Moorhead teen adjusts to new life after crash left him paralyzed
MOORHEAD — Holding back tears, 19-year-old Malachi Rohrer can't help but get emotional when thinking back to the accident that changed his life.
"Explaining what happened doesn't hurt my feelings a lot, but when I slowly explain it and go through all the details in my head, that's when it really hits me," the Moorhead resident said. "Keeping it simple makes it easier to talk about."
For Rohrer, that simplicity can be hard to find ever since an accident that left him paralyzed from the waist down, dashing his dreams of joining the U.S. Coast Guard as a helicopter pilot.
But he's moving ahead with new dreams, including a goal of once again driving and getting a job.
A "Malachi Fest" fundraiser to benefit Rohrer will take place from 5 p.m. to midnight Friday, May 19, at the El Zagal Shrine, 1429 3rd St. N., including a silent auction, raffle, dinner and music from the Front Fenders. Donations can also be made at any local Gate City Bank location or by visiting www.lendahandup.org.
A 2017 graduate of Moorhead High School, Rohrer wanted to serve his country. Last summer, he was in the process of joining the Coast Guard.
During his senior year of high school, Rohrer worked at the south Fargo Buffalo Wild Wings restaurant. Not far away, he'd frequent the nearby YMCA before or after work, knowing he had to get in better shape with basic training only months away.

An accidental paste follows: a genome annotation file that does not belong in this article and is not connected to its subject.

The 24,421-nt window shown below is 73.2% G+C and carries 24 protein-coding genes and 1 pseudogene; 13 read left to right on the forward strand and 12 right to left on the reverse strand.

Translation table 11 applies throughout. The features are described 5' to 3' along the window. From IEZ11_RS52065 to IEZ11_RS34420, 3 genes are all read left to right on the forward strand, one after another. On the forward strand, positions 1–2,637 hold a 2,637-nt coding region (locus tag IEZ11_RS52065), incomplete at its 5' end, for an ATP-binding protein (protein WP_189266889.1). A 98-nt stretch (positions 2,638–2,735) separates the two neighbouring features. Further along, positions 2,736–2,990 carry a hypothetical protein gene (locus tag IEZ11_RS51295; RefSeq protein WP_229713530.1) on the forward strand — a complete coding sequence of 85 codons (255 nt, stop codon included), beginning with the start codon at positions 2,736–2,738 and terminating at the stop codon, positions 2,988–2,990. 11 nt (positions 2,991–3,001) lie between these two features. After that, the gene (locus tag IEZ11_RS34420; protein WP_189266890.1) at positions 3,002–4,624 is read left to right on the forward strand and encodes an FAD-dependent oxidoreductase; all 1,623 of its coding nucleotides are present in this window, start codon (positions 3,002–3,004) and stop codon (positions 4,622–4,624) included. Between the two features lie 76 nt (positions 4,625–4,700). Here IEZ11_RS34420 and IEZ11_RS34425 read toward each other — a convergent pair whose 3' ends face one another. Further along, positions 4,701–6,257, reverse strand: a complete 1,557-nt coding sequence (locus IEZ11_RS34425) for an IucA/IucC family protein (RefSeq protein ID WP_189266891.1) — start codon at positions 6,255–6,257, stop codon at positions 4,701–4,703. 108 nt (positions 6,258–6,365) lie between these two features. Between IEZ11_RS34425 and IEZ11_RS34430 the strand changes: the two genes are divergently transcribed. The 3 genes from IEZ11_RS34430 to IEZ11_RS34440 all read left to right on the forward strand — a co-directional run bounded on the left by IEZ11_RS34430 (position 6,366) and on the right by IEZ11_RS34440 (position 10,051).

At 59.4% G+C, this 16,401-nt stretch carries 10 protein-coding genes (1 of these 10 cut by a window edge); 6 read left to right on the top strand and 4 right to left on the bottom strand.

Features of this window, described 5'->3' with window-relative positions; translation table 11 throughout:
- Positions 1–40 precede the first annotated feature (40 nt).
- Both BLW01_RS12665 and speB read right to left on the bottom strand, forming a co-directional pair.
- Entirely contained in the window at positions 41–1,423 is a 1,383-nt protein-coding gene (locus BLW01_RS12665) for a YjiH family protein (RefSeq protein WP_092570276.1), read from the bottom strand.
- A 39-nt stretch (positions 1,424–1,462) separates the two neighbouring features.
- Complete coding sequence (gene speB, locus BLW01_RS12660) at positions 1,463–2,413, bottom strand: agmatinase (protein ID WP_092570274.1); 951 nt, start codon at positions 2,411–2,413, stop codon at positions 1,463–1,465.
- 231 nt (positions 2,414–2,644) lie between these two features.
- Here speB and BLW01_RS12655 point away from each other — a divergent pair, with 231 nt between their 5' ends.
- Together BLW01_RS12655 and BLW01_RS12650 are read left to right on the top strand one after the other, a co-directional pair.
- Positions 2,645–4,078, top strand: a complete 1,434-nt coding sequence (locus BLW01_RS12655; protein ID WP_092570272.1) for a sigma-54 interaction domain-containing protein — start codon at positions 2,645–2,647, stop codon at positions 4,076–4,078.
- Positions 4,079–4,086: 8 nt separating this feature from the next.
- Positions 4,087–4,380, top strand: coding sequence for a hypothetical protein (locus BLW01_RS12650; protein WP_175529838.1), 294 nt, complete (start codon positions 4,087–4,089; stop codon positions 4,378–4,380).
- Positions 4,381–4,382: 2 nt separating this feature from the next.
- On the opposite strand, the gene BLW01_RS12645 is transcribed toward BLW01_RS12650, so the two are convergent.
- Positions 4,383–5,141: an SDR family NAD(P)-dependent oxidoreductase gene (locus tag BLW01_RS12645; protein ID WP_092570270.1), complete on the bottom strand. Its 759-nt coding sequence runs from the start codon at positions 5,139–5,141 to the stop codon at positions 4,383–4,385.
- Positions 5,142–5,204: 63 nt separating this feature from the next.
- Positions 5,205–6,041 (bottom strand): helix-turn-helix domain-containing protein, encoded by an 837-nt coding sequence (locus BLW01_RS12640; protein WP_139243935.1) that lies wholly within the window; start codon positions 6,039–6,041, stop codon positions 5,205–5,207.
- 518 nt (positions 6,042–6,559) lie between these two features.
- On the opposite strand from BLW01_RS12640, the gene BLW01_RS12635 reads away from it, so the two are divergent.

He requested a list of all trainers at the Schlossman YMCA, and Jason Fuller caught his eye.
"It said he used to be in the Army and he does a lot of high-intensity sports training, and I was like, 'Perfect,' " he said.
The connection between the two was immediate, and the results showed. In just two months, Rohrer says he packed on 15 pounds of muscle with Fuller's training, increasing his total body weight to 165 pounds, and his strength and conditioning was officially Coast Guard-ready.
After breezing through an initial physical skills test at a Coast Guard base in Chicago last fall, Rohrer returned to the normalcy of his north Moorhead home. But before heading back to Chicago for basic training on Jan. 4, Rohrer and his uncle, Nathan McCleery, decided to take one last vacation to Utah, followed by a short stay in Las Vegas.
On Nov. 27, 2017, as they neared the end of their stay in Utah, Rohrer and McCleery embarked on an adventurous off-roading excursion. The two rented a pair of ATVs, something Rohrer said he was familiar driving from his youth, to ride on the breezy, desert landscape of Sand Hollow State Park.
Then, in the blink of an eye, tragedy struck.
After driving down a large, sand-covered hill, Rohrer's ATV struck a berm, forcing him to fall off.
"When I tried to jump off the ATV, it rolled in the same direction I jumped," Rohrer said. "I was barely off the ATV when it rolled over me."
Rohrer laid face-down, motionless in the sand as he struggled to breathe.
"I was pretty mad ... I was swearing and cursing and just really angry," he said.
The impact knocked the wind out of him. McCleery rushed to his nephew's aid, consoling him as he called for help.
"My uncle was trying to tell me it was a pinched nerve and it was all going to be fine, but I knew," Rohrer said.